Above them all flew the Seven Stars. Silver, Gold, Scarlet, Azure, Green, Purple and Sable they fluttered and rolled. Raised in praise of the seven fingered god they served. The scourge of the world was Roger of the Seven Fingers, god on earth. That he had power, none could deny. How else could he have dissuaded so many men and women to his side? There were rumors, but rumors of the powers of the heathens were not good things to listen to the priests said. I hung my head sadly that my world should come to such a war, and I looked back at the banners of my lords, and my gods.
The banners of five cities, joined together in the Grand Alliance of the Gods flapped on top of a mound raised on the very top of our hill. There above us, waving proudly was the long sinuous Dragon of Se Sing Ba, the Four Hooded Brothers crossing their swords upon the Vault of Giza, the Pale Sickle and Sun of Otamay, the Thousand Eyes and One of Ravenna, and the banners of my gods, the Lions of Night of Londkongkai. All these cities had joined together in holy league against the pretender Roger of the Seven Fingers, to protect their lands, their gods, and their sons.
For Roger of the Seven Fingers had declared his fell purpose at the burning of Wotantown, proclaiming his plan to make the world anew. Under the Great Oak at the Lake of Divinity, he would sacrifice seven of the purest and whitest bulls of the lands, seven of the sons of his own body, and seven of the finest princes of this earth. This he claimed, would summon the Seven Stars of Heaven, and they would fall into the Lake of Divinity, making the world a perfect place for his followers, and all who believed in the power of his name. He called then for these seven princes of the World to be brought before him, that in their deaths they might honor their families, find peace eternal, to bring about a new world.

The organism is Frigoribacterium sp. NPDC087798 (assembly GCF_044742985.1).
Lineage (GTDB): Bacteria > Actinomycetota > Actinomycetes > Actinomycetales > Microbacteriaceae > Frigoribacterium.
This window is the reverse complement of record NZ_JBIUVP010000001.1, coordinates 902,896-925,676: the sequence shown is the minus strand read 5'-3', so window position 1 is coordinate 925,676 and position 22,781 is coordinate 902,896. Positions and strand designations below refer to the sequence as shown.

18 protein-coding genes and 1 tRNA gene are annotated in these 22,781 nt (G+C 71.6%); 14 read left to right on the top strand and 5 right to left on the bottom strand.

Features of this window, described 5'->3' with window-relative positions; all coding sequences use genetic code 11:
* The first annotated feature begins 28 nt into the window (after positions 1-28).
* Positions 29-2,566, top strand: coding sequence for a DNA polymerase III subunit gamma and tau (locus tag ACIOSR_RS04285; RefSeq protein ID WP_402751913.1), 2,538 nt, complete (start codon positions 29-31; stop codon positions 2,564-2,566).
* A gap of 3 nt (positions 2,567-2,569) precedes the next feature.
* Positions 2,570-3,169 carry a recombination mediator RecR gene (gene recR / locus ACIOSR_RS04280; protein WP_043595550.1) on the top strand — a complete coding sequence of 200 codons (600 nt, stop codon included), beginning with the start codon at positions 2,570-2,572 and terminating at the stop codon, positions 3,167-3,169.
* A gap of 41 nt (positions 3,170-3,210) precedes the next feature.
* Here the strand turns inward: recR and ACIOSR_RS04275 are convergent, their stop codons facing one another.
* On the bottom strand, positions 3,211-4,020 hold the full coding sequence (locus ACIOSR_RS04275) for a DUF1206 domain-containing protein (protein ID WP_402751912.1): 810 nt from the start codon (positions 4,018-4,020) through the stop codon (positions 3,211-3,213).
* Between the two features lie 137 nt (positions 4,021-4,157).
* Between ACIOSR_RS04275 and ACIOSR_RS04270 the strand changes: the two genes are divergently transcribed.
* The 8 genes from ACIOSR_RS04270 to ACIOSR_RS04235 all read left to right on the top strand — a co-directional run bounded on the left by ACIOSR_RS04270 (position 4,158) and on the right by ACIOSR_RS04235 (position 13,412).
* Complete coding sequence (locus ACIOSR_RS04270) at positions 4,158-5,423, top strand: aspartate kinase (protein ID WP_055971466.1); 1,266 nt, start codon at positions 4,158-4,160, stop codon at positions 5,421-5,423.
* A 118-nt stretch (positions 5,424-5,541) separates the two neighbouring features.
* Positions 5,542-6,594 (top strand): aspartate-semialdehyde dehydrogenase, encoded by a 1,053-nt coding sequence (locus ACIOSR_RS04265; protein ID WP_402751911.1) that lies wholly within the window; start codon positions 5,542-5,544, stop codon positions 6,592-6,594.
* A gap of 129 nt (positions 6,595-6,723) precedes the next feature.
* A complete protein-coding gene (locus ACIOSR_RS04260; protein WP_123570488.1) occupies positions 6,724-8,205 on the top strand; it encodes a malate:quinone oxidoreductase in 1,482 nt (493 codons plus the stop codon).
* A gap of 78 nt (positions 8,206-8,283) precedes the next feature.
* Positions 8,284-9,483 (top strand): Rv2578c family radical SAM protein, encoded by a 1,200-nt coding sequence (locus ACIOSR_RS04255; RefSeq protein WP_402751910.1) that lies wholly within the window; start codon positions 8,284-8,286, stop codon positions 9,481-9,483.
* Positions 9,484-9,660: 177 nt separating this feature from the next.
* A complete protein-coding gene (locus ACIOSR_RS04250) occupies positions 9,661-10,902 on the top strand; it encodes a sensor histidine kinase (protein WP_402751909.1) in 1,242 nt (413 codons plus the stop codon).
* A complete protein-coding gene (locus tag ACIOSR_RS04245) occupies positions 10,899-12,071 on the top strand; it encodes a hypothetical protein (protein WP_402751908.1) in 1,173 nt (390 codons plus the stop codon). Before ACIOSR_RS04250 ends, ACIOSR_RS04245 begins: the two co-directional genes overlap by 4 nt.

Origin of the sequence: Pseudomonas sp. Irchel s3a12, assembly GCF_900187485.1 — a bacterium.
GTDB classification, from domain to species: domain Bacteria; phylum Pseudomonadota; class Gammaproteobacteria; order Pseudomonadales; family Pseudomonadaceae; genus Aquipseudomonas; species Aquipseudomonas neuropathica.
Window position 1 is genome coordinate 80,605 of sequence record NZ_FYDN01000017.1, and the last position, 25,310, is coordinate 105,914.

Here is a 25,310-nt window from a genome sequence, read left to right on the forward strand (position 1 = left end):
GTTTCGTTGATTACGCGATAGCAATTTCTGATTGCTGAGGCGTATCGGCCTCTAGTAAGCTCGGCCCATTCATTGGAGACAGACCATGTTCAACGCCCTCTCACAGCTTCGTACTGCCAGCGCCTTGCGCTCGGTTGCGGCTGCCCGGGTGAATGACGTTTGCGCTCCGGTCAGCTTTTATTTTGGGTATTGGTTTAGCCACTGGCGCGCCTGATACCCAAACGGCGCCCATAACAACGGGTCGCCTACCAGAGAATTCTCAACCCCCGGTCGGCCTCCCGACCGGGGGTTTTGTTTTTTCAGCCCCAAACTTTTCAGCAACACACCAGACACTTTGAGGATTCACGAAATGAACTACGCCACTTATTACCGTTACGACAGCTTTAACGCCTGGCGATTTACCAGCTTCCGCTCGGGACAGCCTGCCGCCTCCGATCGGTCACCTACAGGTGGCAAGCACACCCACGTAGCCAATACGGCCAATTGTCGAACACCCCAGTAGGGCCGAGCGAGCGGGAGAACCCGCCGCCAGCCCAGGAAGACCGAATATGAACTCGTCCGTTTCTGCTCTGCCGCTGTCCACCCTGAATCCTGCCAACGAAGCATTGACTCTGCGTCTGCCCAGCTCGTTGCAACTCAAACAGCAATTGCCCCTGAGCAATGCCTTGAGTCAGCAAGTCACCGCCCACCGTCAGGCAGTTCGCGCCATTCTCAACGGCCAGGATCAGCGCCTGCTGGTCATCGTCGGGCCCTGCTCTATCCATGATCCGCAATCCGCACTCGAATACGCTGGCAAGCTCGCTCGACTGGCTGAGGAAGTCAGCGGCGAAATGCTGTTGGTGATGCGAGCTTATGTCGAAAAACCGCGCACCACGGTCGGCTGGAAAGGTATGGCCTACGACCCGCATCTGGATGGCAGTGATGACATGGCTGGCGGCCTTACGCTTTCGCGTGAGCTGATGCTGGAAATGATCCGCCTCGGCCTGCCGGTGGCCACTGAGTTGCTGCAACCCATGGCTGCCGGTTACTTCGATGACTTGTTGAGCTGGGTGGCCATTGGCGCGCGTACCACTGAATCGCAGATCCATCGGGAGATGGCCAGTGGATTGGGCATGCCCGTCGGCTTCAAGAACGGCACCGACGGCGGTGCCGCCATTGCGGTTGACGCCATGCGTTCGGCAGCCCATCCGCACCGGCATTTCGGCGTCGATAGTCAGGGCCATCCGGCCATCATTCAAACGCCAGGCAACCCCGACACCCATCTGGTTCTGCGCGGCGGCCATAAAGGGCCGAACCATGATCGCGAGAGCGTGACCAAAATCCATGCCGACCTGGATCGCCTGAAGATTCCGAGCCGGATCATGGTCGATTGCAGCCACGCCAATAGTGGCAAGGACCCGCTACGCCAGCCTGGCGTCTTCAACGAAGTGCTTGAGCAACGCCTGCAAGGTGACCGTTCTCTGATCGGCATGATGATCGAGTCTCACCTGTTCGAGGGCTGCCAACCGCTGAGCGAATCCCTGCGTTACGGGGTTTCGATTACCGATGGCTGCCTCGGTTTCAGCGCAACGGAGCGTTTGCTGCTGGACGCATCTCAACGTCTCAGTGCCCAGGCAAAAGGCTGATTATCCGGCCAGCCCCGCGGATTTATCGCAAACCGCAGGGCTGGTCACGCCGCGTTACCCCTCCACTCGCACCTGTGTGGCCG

Those with sanity had refused, and we were marched forth to war. Some 2,000 men and boys had marched out from Lord Cairwell’s fief to Londkongkai to declare their allegiance and support to old King Willem, and to prostrate ourselves at the grand temple of the Lions of Night. We had joined with many Lords from many other fiefs, and eventually marched besides men who spoke another language, and who’s city fought under different banners and different gods, and our duty had brought us here.
If only to guard the wagons, I thought bitterly, as I turned away back to the far side of our hill. It was true. The boys were not allowed to fight. Forty boys from our fief guarded the baggage train of Lord Cairwell, and the tents of our fathers and uncles. The air was so thick, a man could drown.
As I returned to my charge, Bran called to me. “Do you think we can stop them Paul?” he asked, tears welling in his eyes. His three brothers were all deemed old enough to be on the front lines. We worried if we would ever see them again.
“Fear not little one.” The daughter of our village priest slid between us, her robed form the picture of beauty, poise, and grace. “The gods will show us favor this day.” Thunder rolled to the west. The rain would soon be upon us.
“Please priestess,” Bran fell to his knees and touched the hem of her garment. She recoiled with disgust and raised her hand to slap him. I saw the danger and quickly prostrated myself face down to the ground as well, drawing her attention. My nose pressed into the mud.
“My cousin means you no harm priestess,” I said trembling. “His brothers fight on the front lines for the gods against the heathens, under our Lord Cairwell’s banners. We would have you pray for them.” I looked up into her eyes, and they seemed to soften.
“Please, my lady,” Bran said, his voice wavering. “Please, remember them in your prayers. Travin, Weaver, and Daerrin are their names. Please my lady.”
The priestess’ eyes looked up from our prostrate forms and stared coldly across the valley at the enemy. “Fear not, brave soldiers of our gods, they will see your suffering. I will remember both you and yours in my prayers, that the gods may look down upon your sacrifices, and show mercy.” She extended her hands toward us in blessing, and intoned to us the ancient rites for those about to die. Her ruby lips chanted the phrases, on and on it went, as we pressed our faces further into the muddying ground. When she finished, she drew her robes closer about herself and raised a crimson hood over her venereal face. She looked to the weeping heavens.
“Rise children. Noon is almost upon us. The Ravens are here, with a thousand eyes and one, searching for the souls of those about to die. Pray that you are not to be found among them, for soon, many men will die.” She slid away from us, silent as the breeze that blows the chaff. She was right I knew. As I arose, I looked up at the sky. The ravens were here. And they needed to be fed. For the gods.